It’s World Mental Health Day today so there will be a lot of words around. I never know quite what to say. I can be pretty articulate sometimes but more often I’m super mumbly — especially when it comes to discussing my silly anxious brain.
I tend to keep quiet around World Mental Health Day for a few reasons. One being that in some ways, I am oddly quite disheartened by the emphasis on people speaking out. Raising awareness and speaking out is of course a great idea, but the reality is that people have to continue speaking out and this isn’t often addressed. The NHS mental health services are in such high demand (especially this year) and are so underfunded that you personally have to keep pushing, keep speaking out and try not to get lost along the way. It’s incredibly difficult to drive your own recovery forward in this way and can often feel like nobody is listening and nobody really cares. Yes, people need to speak out, and I love that this raising of awareness means I personally feel a lot more comfortable to share my experience and reach out, but it’s crucial there is someone there to listen. At times, there really isn’t and this has to change.
I also think a lot of people speak about their experience with mental illness in a much clearer way that I can. I find it hard to put into words and can get a bit waffly. So with all that in mind I thought I would note down what it’s been like being an anxious lady asking for help over the past decade. And so I don’t get too wordy along the way, I’ve broken it down into bullet points.
– Final year of undergrad degree.
– Sneaking off to have a cheeky cry in the practice rooms (I was a music student).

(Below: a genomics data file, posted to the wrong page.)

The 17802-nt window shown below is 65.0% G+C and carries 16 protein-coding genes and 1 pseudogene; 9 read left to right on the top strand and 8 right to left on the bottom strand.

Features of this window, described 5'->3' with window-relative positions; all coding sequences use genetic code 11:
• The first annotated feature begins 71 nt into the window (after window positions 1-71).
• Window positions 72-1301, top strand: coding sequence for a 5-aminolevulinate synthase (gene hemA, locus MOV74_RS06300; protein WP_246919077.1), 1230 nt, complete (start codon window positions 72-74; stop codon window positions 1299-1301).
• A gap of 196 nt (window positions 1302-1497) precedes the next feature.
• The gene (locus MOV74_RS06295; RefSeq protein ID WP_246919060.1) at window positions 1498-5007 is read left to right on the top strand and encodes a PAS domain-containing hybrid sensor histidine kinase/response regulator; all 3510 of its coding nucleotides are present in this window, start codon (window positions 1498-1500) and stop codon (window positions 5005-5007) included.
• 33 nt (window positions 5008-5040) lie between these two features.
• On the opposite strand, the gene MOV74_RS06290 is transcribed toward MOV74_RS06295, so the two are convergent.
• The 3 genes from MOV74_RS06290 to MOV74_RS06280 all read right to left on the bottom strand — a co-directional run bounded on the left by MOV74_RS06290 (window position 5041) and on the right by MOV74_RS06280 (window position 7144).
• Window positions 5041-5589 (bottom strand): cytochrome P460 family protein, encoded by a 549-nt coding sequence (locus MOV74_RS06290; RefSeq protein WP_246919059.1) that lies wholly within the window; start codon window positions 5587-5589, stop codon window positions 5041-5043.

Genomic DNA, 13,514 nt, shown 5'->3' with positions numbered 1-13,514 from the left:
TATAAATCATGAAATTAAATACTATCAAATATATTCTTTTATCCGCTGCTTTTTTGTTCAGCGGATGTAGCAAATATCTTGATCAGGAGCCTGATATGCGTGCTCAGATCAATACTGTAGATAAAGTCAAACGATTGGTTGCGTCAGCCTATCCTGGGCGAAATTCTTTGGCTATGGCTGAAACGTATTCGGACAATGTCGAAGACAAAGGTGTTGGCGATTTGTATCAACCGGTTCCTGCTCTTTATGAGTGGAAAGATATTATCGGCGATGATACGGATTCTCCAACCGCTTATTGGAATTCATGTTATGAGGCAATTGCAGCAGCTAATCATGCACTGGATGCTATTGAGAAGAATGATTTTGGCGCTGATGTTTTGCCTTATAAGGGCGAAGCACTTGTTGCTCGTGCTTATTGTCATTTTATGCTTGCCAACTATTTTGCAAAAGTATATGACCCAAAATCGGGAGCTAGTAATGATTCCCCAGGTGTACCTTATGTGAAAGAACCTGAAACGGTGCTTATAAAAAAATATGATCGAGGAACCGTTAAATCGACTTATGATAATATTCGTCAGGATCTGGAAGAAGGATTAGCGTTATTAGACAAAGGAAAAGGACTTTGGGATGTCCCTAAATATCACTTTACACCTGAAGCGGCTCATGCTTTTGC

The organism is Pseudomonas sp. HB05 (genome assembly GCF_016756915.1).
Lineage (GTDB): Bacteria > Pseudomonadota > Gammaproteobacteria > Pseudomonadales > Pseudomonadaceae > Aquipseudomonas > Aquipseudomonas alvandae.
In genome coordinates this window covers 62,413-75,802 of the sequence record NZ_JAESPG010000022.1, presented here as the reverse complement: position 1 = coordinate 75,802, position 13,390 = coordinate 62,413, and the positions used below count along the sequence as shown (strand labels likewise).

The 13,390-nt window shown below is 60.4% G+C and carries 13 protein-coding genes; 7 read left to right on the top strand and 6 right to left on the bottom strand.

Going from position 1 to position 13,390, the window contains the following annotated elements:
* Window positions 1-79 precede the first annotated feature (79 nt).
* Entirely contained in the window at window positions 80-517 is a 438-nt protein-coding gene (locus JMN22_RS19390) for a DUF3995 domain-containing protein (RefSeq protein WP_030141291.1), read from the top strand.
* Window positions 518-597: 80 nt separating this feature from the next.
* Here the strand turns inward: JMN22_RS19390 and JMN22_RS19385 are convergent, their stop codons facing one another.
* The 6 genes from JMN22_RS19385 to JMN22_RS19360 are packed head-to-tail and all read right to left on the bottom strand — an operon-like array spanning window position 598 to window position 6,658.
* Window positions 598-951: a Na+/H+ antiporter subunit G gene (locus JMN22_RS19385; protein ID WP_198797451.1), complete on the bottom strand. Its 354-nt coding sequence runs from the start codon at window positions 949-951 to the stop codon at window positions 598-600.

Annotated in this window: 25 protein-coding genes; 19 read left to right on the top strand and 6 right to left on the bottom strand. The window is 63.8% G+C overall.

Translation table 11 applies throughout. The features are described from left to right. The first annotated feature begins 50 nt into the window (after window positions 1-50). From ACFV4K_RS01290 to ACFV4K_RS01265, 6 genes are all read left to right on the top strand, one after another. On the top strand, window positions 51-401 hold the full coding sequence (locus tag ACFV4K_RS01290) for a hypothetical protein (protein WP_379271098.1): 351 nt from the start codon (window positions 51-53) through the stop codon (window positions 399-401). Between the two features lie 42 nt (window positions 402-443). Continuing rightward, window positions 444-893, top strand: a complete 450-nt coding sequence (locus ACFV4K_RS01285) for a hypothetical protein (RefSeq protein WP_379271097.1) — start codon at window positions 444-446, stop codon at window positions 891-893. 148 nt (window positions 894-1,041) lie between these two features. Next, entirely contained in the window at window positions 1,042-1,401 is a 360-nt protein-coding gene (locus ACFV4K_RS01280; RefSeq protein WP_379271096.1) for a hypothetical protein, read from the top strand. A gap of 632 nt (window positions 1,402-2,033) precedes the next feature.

– Friend suggested to see a GP. Told it was deadline stress — Antidepressants from the GP
– No follow up so stopped taking medication. Drinking lots and lots of gin instead — many more sneaky cries in odd places.
– Coping better? Lots of fun with nice friends. Met a nice boy. Less anxious lady for a while.
– Got a part time job. Cried lots with fear. Quit job. Got a different job. Spent many days terrified of doing the wrong thing at new job.
– Applied for lots of ‘sensible’ Graduate jobs. Mumbled too much? No job for me.
– Started feeling weird, lethargic and faint quite a bit. Went to the GP about this (plus tummy issues). GP not sure – told to ‘keep an eye on it’.
– Physical health fell apart. Fainting weekly with a naughty poorly tummy (nice boy says I shouldn’t call it “naughty” as it understates how horrific the symptoms were). Terrified of it happening. Started having panic attacks.
– Pretended I could carry on as ‘normal’. Got a job. Had a breakdown. Couldn’t leave bed. Scared to leave the house in case of panic attack and/or fainting.
– Lots more fainting. Fainting at home, at volunteering, at boyfriend house, in the street.
– Constant day-to-day anxiety. Scared to leave the house. Scared to be left on my own. Multiple panic attacks every day.
– Decided I couldn’t cope — went to the GP again. GP prescribed meditation and suggested self-referring to CBT
– Reached out to local CBT. Explained it all again.